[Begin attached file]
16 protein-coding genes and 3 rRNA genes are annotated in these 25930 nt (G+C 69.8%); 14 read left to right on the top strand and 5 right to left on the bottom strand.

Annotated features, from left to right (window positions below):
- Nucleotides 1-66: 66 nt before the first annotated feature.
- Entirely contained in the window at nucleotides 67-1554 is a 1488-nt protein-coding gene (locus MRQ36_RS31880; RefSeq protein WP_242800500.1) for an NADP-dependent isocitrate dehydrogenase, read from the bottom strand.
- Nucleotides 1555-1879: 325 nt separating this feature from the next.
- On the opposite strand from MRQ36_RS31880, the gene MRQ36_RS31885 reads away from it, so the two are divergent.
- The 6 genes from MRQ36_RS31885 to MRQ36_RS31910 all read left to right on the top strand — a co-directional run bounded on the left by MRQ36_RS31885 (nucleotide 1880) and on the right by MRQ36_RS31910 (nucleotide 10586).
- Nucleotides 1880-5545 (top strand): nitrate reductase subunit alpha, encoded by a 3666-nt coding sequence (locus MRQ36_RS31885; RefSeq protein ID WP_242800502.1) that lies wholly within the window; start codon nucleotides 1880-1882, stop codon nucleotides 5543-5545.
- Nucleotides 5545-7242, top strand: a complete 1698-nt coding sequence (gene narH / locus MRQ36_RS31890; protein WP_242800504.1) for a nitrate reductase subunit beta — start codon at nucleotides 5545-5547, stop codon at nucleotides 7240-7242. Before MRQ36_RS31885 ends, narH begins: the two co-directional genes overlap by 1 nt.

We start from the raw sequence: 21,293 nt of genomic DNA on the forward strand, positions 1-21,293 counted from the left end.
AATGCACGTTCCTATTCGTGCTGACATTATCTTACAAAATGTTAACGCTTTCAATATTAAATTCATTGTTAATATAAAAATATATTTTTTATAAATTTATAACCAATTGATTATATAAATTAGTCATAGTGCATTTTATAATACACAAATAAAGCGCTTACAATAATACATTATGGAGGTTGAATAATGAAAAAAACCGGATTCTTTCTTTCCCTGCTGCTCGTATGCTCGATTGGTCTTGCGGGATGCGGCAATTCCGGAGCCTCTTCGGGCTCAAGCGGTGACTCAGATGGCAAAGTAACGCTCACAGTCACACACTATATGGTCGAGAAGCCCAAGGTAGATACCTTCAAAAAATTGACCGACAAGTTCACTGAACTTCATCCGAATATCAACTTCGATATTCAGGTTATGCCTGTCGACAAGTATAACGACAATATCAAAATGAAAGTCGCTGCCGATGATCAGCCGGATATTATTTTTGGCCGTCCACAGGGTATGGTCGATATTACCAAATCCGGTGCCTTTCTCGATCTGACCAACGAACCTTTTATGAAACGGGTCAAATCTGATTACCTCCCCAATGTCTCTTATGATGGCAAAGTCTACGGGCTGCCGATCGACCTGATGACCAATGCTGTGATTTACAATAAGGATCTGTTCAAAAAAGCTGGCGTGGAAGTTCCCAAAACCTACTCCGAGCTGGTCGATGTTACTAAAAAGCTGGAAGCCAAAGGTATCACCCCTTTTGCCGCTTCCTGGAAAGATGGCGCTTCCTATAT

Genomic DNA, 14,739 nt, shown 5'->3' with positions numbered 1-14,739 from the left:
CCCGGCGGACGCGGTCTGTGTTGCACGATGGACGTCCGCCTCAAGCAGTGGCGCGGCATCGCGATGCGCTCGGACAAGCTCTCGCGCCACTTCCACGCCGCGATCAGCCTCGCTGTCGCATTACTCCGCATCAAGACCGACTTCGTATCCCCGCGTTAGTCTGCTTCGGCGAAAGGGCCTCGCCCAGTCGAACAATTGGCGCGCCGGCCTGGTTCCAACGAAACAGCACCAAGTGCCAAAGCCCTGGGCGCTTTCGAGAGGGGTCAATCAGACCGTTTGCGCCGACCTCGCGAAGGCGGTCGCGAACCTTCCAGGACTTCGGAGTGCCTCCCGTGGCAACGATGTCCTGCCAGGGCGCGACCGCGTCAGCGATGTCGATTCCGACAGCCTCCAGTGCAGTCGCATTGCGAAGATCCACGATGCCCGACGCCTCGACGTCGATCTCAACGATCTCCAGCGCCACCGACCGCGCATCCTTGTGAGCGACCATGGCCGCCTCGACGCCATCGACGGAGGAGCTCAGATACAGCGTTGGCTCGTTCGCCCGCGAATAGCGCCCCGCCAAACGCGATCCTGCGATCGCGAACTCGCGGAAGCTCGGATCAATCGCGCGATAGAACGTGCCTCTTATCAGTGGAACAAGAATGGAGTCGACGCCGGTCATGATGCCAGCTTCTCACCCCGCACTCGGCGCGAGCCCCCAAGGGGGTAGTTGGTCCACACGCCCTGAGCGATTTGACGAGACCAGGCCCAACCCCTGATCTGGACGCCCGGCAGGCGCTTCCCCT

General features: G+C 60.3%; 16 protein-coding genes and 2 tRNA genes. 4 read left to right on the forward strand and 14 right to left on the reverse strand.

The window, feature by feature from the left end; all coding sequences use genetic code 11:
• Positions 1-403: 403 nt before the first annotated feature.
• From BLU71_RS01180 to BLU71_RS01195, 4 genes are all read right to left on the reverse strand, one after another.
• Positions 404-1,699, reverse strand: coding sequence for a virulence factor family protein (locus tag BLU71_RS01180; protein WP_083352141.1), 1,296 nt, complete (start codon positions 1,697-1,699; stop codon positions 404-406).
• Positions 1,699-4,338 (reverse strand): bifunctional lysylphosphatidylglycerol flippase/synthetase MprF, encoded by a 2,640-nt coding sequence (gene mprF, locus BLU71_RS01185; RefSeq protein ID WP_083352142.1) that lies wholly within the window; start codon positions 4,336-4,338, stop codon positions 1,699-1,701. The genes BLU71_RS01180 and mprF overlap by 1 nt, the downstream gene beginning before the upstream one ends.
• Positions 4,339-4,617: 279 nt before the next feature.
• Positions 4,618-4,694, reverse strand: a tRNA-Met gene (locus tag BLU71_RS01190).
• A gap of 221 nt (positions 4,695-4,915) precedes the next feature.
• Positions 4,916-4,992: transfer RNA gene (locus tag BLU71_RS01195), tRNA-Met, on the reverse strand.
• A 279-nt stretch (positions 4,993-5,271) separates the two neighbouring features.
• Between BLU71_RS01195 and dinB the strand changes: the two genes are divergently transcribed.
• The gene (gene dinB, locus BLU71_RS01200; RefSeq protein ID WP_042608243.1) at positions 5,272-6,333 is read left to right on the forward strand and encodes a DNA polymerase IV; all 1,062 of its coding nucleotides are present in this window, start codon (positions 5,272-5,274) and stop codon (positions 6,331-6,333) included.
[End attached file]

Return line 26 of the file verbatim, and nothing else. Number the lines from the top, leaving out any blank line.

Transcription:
• The gene (gene dinB, locus BLU71_RS01200; RefSeq protein ID WP_042608243.1) at positions 5,272-6,333 is read left to right on the forward strand and encodes a DNA polymerase IV; all 1,062 of its coding nucleotides are present in this window, start codon (positions 5,272-5,274) and stop codon (positions 6,331-6,333) included.